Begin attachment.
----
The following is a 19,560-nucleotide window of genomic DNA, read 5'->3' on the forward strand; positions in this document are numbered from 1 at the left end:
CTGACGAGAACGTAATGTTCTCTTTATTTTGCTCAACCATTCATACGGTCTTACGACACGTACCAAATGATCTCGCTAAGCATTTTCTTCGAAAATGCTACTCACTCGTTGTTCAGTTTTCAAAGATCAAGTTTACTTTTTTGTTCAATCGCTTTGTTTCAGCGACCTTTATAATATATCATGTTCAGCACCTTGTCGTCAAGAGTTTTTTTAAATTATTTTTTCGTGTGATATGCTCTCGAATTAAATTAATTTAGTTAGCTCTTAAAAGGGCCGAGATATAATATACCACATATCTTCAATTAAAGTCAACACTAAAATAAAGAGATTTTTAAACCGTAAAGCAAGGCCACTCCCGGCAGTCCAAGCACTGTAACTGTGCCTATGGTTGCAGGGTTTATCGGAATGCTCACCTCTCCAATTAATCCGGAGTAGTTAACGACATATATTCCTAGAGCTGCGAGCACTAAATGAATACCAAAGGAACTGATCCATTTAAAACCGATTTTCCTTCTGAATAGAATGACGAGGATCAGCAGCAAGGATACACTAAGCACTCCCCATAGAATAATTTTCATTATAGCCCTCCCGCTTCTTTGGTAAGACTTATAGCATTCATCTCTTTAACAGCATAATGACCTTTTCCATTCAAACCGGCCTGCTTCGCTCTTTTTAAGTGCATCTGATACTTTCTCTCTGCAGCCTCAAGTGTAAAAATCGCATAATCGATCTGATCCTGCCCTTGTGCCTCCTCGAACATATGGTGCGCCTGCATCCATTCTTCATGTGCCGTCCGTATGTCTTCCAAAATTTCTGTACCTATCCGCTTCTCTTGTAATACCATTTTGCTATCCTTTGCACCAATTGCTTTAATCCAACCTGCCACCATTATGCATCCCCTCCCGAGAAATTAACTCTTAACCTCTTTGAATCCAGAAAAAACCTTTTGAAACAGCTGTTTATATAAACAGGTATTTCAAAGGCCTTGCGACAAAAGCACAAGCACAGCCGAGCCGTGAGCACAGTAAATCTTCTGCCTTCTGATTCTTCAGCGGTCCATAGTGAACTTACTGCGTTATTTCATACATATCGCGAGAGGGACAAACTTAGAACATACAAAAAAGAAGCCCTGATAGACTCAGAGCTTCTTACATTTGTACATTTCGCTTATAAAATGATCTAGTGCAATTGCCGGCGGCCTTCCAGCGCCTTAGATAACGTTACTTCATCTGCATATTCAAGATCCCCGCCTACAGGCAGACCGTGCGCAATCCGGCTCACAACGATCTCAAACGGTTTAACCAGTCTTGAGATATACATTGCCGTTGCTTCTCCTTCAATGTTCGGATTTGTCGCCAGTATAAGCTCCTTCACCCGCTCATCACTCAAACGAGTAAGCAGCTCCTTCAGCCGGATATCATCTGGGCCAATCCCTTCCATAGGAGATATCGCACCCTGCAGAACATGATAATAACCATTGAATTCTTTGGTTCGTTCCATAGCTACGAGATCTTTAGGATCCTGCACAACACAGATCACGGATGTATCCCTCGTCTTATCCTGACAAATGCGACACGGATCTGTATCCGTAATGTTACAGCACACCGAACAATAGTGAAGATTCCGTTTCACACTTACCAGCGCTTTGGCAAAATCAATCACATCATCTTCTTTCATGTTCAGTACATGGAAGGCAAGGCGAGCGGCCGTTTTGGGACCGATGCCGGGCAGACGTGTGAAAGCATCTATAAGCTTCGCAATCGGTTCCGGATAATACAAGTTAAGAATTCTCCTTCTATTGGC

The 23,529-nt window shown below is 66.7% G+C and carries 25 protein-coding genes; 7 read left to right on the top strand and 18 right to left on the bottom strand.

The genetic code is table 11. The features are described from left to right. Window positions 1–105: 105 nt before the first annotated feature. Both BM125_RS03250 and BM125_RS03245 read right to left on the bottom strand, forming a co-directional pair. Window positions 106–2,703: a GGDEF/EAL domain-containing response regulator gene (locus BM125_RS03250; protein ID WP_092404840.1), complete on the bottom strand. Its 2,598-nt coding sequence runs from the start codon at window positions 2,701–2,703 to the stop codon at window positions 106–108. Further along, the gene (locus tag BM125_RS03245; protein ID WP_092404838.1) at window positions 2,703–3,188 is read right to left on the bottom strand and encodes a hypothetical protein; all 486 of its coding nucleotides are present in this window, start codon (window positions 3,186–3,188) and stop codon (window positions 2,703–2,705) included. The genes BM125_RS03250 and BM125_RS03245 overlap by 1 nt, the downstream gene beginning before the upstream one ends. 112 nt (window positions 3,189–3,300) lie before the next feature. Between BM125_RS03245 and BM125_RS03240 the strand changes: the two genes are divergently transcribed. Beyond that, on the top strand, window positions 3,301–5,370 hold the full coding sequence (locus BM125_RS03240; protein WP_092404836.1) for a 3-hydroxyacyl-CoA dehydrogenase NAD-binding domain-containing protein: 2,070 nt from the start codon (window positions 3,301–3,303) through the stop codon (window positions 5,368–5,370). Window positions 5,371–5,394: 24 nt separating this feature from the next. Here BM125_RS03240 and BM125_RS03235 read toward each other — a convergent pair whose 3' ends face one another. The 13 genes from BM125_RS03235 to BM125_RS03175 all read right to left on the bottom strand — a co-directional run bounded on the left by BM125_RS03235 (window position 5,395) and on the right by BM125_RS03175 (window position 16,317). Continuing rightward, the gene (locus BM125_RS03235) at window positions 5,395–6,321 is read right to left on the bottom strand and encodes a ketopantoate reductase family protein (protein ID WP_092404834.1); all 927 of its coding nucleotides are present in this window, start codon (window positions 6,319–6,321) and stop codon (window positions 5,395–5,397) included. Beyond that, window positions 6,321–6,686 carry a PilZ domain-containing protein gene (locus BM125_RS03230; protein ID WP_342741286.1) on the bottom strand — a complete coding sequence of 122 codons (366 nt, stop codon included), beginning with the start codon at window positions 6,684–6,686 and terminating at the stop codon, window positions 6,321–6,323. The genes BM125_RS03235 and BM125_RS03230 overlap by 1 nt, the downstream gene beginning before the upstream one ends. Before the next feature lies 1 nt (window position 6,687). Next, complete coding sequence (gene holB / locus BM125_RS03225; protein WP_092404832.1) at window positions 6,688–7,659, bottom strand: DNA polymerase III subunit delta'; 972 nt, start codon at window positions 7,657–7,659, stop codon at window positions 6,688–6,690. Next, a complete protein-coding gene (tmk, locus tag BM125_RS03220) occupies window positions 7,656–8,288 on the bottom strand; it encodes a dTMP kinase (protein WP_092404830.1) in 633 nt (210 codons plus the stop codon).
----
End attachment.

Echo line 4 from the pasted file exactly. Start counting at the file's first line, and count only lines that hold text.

The genetic code is table 11. The features are described from left to right. Window positions 1–105: 105 nt before the first annotated feature. Both BM125_RS03250 and BM125_RS03245 read right to left on the bottom strand, forming a co-directional pair. Window positions 106–2,703: a GGDEF/EAL domain-containing response regulator gene (locus BM125_RS03250; protein ID WP_092404840.1), complete on the bottom strand. Its 2,598-nt coding sequence runs from the start codon at window positions 2,701–2,703 to the stop codon at window positions 106–108. Further along, the gene (locus tag BM125_RS03245; protein ID WP_092404838.1) at window positions 2,703–3,188 is read right to left on the bottom strand and encodes a hypothetical protein; all 486 of its coding nucleotides are present in this window, start codon (window positions 3,186–3,188) and stop codon (window positions 2,703–2,705) included. The genes BM125_RS03250 and BM125_RS03245 overlap by 1 nt, the downstream gene beginning before the upstream one ends. 112 nt (window positions 3,189–3,300) lie before the next feature. Between BM125_RS03245 and BM125_RS03240 the strand changes: the two genes are divergently transcribed. Beyond that, on the top strand, window positions 3,301–5,370 hold the full coding sequence (locus BM125_RS03240; protein WP_092404836.1) for a 3-hydroxyacyl-CoA dehydrogenase NAD-binding domain-containing protein: 2,070 nt from the start codon (window positions 3,301–3,303) through the stop codon (window positions 5,368–5,370). Window positions 5,371–5,394: 24 nt separating this feature from the next. Here BM125_RS03240 and BM125_RS03235 read toward each other — a convergent pair whose 3' ends face one another. The 13 genes from BM125_RS03235 to BM125_RS03175 all read right to left on the bottom strand — a co-directional run bounded on the left by BM125_RS03235 (window position 5,395) and on the right by BM125_RS03175 (window position 16,317). Continuing rightward, the gene (locus BM125_RS03235) at window positions 5,395–6,321 is read right to left on the bottom strand and encodes a ketopantoate reductase family protein (protein ID WP_092404834.1); all 927 of its coding nucleotides are present in this window, start codon (window positions 6,319–6,321) and stop codon (window positions 5,395–5,397) included. Beyond that, window positions 6,321–6,686 carry a PilZ domain-containing protein gene (locus BM125_RS03230; protein ID WP_342741286.1) on the bottom strand — a complete coding sequence of 122 codons (366 nt, stop codon included), beginning with the start codon at window positions 6,684–6,686 and terminating at the stop codon, window positions 6,321–6,323. The genes BM125_RS03235 and BM125_RS03230 overlap by 1 nt, the downstream gene beginning before the upstream one ends. Before the next feature lies 1 nt (window position 6,687). Next, complete coding sequence (gene holB / locus BM125_RS03225; protein WP_092404832.1) at window positions 6,688–7,659, bottom strand: DNA polymerase III subunit delta'; 972 nt, start codon at window positions 7,657–7,659, stop codon at window positions 6,688–6,690. Next, a complete protein-coding gene (tmk, locus tag BM125_RS03220) occupies window positions 7,656–8,288 on the bottom strand; it encodes a dTMP kinase (protein WP_092404830.1) in 633 nt (210 codons plus the stop codon).